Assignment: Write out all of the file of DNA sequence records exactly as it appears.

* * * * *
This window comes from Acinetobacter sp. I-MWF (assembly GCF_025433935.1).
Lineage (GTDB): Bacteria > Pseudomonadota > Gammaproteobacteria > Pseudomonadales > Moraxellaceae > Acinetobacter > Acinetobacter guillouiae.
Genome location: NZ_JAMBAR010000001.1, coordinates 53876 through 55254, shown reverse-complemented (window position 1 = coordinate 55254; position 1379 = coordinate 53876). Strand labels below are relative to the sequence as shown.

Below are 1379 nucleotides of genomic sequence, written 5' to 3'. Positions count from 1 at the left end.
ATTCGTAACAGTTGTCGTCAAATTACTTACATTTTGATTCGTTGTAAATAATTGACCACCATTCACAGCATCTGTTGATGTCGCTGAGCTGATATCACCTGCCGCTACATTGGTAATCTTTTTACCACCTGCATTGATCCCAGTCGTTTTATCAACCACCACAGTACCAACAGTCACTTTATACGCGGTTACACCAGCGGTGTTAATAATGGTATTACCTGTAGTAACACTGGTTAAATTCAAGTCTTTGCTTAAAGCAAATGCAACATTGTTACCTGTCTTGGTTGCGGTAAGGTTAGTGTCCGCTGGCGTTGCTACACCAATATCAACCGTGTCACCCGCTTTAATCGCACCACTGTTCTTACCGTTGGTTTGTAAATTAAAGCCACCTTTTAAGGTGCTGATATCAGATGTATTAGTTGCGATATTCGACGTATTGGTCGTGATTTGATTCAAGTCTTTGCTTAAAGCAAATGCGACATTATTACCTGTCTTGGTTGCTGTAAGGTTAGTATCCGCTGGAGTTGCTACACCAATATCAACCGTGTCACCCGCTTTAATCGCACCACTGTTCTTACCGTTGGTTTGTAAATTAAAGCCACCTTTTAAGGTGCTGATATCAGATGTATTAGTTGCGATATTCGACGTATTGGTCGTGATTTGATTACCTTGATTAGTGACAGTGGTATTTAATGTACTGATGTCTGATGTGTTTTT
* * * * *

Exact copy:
This window comes from Acinetobacter sp. I-MWF (assembly GCF_025433935.1).
Lineage (GTDB): Bacteria > Pseudomonadota > Gammaproteobacteria > Pseudomonadales > Moraxellaceae > Acinetobacter > Acinetobacter guillouiae.
Genome location: NZ_JAMBAR010000001.1, coordinates 53876 through 55254, shown reverse-complemented (window position 1 = coordinate 55254; position 1379 = coordinate 53876). Strand labels below are relative to the sequence as shown.

Below are 1379 nucleotides of genomic sequence, written 5' to 3'. Positions count from 1 at the left end.
ATTCGTAACAGTTGTCGTCAAATTACTTACATTTTGATTCGTTGTAAATAATTGACCACCATTCACAGCATCTGTTGATGTCGCTGAGCTGATATCACCTGCCGCTACATTGGTAATCTTTTTACCACCTGCATTGATCCCAGTCGTTTTATCAACCACCACAGTACCAACAGTCACTTTATACGCGGTTACACCAGCGGTGTTAATAATGGTATTACCTGTAGTAACACTGGTTAAATTCAAGTCTTTGCTTAAAGCAAATGCAACATTGTTACCTGTCTTGGTTGCGGTAAGGTTAGTGTCCGCTGGCGTTGCTACACCAATATCAACCGTGTCACCCGCTTTAATCGCACCACTGTTCTTACCGTTGGTTTGTAAATTAAAGCCACCTTTTAAGGTGCTGATATCAGATGTATTAGTTGCGATATTCGACGTATTGGTCGTGATTTGATTCAAGTCTTTGCTTAAAGCAAATGCGACATTATTACCTGTCTTGGTTGCTGTAAGGTTAGTATCCGCTGGAGTTGCTACACCAATATCAACCGTGTCACCCGCTTTAATCGCACCACTGTTCTTACCGTTGGTTTGTAAATTAAAGCCACCTTTTAAGGTGCTGATATCAGATGTATTAGTTGCGATATTCGACGTATTGGTCGTGATTTGATTACCTTGATTAGTGACAGTGGTATTTAATGTACTGATGTCTGATGTGTTTTT